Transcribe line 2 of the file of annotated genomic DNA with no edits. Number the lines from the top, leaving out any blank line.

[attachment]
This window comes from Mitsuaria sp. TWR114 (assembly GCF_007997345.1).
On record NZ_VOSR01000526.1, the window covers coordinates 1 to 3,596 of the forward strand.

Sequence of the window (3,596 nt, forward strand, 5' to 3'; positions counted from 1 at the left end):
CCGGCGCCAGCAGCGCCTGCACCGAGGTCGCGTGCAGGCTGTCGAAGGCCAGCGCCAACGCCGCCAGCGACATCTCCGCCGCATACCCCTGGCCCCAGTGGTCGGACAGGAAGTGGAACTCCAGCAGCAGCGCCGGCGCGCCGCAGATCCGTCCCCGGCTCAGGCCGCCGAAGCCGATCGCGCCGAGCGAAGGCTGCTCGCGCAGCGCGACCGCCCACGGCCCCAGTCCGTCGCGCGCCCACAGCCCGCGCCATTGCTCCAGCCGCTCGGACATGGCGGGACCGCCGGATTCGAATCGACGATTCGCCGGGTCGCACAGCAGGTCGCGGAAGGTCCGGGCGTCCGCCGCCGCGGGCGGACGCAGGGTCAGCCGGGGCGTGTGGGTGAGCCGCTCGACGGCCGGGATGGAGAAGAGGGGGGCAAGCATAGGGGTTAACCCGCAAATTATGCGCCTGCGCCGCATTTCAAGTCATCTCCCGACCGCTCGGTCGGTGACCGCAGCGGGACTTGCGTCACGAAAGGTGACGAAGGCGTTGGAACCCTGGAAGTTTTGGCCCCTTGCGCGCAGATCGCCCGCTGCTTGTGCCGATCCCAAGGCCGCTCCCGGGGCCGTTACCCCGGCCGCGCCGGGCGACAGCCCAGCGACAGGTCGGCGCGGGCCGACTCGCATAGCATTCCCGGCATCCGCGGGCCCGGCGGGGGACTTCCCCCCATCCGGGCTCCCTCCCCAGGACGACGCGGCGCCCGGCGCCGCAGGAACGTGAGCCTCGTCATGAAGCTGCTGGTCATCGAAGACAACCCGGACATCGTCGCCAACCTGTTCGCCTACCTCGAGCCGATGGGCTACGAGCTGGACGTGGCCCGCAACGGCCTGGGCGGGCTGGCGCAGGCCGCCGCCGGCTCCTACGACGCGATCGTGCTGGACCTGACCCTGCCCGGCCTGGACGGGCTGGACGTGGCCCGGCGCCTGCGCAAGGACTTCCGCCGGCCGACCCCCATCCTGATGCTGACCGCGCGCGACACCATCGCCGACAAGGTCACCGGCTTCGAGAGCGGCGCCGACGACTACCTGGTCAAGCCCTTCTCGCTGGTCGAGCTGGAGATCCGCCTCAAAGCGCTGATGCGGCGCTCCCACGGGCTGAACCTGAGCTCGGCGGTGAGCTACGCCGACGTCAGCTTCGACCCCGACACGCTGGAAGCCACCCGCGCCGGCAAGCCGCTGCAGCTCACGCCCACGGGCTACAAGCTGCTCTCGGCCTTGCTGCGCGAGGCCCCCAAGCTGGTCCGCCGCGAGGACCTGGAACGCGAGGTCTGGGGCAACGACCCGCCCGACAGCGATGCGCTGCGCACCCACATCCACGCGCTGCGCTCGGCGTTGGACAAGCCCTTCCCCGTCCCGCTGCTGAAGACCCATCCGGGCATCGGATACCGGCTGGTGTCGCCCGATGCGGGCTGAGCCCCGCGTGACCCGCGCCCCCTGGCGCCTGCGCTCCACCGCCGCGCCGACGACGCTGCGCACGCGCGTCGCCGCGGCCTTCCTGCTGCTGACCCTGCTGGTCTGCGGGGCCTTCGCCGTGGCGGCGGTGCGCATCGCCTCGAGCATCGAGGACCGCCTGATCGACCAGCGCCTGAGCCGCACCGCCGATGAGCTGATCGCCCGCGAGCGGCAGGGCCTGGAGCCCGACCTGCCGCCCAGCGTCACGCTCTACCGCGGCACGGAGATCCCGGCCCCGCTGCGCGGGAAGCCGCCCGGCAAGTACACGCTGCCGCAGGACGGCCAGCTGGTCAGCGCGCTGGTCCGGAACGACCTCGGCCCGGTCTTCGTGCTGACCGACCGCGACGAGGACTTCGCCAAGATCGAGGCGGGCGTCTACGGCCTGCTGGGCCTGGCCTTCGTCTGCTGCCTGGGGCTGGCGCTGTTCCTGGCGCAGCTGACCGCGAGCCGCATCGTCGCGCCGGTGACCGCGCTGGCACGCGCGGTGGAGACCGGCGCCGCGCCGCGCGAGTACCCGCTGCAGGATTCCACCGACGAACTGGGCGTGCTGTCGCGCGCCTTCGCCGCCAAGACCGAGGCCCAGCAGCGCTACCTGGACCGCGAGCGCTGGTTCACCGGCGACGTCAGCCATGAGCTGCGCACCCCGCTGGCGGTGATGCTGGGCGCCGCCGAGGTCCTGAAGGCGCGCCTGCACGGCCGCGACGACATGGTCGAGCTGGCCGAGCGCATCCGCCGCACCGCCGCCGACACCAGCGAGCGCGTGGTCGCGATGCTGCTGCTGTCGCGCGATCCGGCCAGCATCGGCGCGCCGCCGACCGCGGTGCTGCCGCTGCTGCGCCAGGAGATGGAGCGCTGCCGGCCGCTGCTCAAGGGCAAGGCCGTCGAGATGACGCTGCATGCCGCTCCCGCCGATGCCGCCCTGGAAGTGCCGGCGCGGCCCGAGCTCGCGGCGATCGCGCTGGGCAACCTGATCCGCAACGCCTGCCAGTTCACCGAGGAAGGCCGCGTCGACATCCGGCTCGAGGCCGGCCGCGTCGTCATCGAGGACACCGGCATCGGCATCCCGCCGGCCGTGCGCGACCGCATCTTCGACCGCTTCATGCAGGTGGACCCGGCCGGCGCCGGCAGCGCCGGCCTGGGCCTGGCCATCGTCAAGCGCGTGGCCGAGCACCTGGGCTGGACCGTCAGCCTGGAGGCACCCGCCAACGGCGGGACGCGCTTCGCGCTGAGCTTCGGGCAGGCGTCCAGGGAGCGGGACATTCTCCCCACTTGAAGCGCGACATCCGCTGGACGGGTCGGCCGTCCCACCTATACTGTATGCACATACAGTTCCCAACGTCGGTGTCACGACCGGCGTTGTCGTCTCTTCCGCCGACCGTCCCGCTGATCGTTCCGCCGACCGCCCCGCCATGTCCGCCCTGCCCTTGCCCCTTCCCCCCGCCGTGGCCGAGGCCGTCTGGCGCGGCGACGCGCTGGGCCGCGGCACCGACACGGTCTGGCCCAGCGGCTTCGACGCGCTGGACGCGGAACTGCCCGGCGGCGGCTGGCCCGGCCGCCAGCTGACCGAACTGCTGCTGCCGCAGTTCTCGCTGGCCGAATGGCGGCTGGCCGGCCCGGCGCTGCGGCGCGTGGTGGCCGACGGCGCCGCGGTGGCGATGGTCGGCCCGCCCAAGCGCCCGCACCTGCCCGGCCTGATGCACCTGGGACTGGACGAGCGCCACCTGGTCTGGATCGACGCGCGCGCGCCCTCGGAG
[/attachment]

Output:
On record NZ_VOSR01000526.1, the window covers coordinates 1 to 3,596 of the forward strand.